If you’re an insurance coverage nerd like me, then you likely have a love-hate relationship with following form policies. They can make a policy straightforward—or unwieldy.
First—for our readers who don’t geek out over reading insurance policies—here’s a quick primer:
A following form policy is a policy that piggybacks off other insurance policies in a coverage program by adopting some of their terms, provisions, and/or definitions.
On one hand, who would complain about having fewer pages to read, clauses to analyze, and definitions to decipher? On the other, these policies are short because they are adopting the terms of (“following form to”) other policies. A following form policy can only be fully understood in the context of all the language it picks up from the other policy.
The challenge is when a policy follows form to several different policies that may, in turn, follow form to still others. You may need to check three or more policies to understand a single defined term. When you multiply that out over many years in a large corporate insurance program, you have an unwieldy problem.
KCIC often partners with coverage counsel in their efforts to sort through such policies. We’ve found that most attorneys opt to focus on as few policy terms as possible for the sake of efficiency. Over the years, we’ve devised several ways to use technology to allow for a broader view of the policies and terms.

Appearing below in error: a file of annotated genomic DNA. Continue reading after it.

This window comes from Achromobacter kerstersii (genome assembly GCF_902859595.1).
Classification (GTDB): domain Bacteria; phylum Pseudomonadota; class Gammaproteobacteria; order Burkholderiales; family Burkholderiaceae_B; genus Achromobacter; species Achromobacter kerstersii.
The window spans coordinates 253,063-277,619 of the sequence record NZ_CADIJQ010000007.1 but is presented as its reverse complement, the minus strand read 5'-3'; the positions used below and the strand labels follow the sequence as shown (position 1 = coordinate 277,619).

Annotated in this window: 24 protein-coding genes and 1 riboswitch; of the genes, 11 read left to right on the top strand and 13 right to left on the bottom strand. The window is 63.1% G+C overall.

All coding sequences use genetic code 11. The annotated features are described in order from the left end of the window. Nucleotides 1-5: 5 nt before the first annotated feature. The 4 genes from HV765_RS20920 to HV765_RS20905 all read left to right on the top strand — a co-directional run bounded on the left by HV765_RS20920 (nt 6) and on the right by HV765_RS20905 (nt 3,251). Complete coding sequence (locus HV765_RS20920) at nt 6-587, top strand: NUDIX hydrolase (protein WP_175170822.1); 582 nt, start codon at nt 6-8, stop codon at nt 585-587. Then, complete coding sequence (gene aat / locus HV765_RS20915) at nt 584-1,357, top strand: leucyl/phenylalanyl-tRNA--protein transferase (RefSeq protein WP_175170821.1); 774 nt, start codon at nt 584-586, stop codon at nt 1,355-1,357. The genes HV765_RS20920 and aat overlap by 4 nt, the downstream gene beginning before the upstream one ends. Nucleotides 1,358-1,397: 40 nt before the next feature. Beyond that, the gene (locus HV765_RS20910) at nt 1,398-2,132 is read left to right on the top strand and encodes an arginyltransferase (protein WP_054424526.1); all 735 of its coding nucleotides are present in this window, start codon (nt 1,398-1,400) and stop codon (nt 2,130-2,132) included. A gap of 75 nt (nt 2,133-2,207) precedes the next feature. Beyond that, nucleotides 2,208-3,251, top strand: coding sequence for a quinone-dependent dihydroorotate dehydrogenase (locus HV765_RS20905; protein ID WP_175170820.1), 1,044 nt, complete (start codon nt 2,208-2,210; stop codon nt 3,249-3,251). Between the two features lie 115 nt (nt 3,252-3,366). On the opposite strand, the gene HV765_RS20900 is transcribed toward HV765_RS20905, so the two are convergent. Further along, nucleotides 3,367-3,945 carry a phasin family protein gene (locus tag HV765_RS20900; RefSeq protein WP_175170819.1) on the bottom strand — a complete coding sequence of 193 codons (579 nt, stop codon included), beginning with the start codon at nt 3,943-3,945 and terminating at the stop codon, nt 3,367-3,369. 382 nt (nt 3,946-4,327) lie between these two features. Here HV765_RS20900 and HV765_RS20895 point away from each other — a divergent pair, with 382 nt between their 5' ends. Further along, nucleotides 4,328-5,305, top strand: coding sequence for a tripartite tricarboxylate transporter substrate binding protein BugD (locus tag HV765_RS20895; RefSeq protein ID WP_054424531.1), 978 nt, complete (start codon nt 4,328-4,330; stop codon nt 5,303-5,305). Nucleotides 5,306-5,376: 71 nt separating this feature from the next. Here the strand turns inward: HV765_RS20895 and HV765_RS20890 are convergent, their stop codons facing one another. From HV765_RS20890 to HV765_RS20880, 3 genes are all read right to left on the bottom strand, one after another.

For example, one solution we’ve implemented is to store these follows form connections between policies as data points in our policy database. We have been turning policy language into data points for years and thought: Why not do the same with follows form connections?
When we review a coverage program and are coding specific language and provisions, we code which policies have follow form language and which policies are being followed. This is an important first step in any follows form analysis so that questions can be answered. For example: What policies might I need to examine for new exclusions that will impact a policy I am focused on? Storing policies that will need to be reviewed for follows form purposes creates a link in the database between the language and provisions of all the relevant policies.
One of the advantages of using databases for our policy data is that, if rules are clearly defined, they can be modeled programmatically. Having linked our policies together, we can now program rules to fill out the follows form analysis. For example, we could undertake a conservative analysis to update the provision coding to assume that if a policy is following form of any policies that have a key exclusion, then the following form policy also adopts that exclusion. For ease of understanding and explanation, we can then show that change using a key and colors on a coverage chart. The impact of that exclusion can then be modeled through allocations. As an alternative, we could examine the impact of assuming that the policy does not pick up the exclusion unless all its follows form policies have it, again showing the results on a coverage chart. Viewing these charts side by side can be very informative.
Experienced coverage attorneys on both sides of the aisle have been analyzing insurance policies for decades, but the tools available to do so today are much more advanced and will continue to evolve.
As someone who knows how time intensive it is to really figure out the follows form puzzle, I certainly enjoy using technology to work through these complications in a more streamlined manner.
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Nick Sochurek has extensive experience in leading complex insurance policy reviews and analysis for a variety of corporate policyholders using relational database technology.Learn More About Nicholas